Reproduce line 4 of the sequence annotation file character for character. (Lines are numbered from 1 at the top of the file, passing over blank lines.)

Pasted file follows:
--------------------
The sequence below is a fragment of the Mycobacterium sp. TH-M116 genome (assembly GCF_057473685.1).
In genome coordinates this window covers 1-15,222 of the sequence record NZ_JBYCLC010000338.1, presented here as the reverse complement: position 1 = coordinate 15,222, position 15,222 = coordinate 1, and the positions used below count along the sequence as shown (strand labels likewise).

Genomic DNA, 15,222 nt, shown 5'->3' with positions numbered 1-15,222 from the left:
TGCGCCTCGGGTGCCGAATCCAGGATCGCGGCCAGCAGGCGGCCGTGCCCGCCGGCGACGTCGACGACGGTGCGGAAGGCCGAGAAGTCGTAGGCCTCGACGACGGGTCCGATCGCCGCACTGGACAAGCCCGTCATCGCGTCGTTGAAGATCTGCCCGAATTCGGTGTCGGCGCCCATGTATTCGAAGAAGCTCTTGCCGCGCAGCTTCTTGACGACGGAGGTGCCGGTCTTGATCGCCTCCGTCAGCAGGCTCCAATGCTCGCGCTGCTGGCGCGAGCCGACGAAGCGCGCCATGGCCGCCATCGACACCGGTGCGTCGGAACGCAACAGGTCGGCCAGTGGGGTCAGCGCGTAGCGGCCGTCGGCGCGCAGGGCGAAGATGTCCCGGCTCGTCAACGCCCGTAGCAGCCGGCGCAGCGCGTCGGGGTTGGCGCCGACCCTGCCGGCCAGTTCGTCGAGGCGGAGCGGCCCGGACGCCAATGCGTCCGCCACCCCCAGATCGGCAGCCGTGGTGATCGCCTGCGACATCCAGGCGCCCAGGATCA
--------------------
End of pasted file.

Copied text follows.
TGCGCCTCGGGTGCCGAATCCAGGATCGCGGCCAGCAGGCGGCCGTGCCCGCCGGCGACGTCGACGACGGTGCGGAAGGCCGAGAAGTCGTAGGCCTCGACGACGGGTCCGATCGCCGCACTGGACAAGCCCGTCATCGCGTCGTTGAAGATCTGCCCGAATTCGGTGTCGGCGCCCATGTATTCGAAGAAGCTCTTGCCGCGCAGCTTCTTGACGACGGAGGTGCCGGTCTTGATCGCCTCCGTCAGCAGGCTCCAATGCTCGCGCTGCTGGCGCGAGCCGACGAAGCGCGCCATGGCCGCCATCGACACCGGTGCGTCGGAACGCAACAGGTCGGCCAGTGGGGTCAGCGCGTAGCGGCCGTCGGCGCGCAGGGCGAAGATGTCCCGGCTCGTCAACGCCCGTAGCAGCCGGCGCAGCGCGTCGGGGTTGGCGCCGACCCTGCCGGCCAGTTCGTCGAGGCGGAGCGGCCCGGACGCCAATGCGTCCGCCACCCCCAGATCGGCAGCCGTGGTGATCGCCTGCGACATCCAGGCGCCCAGGATCA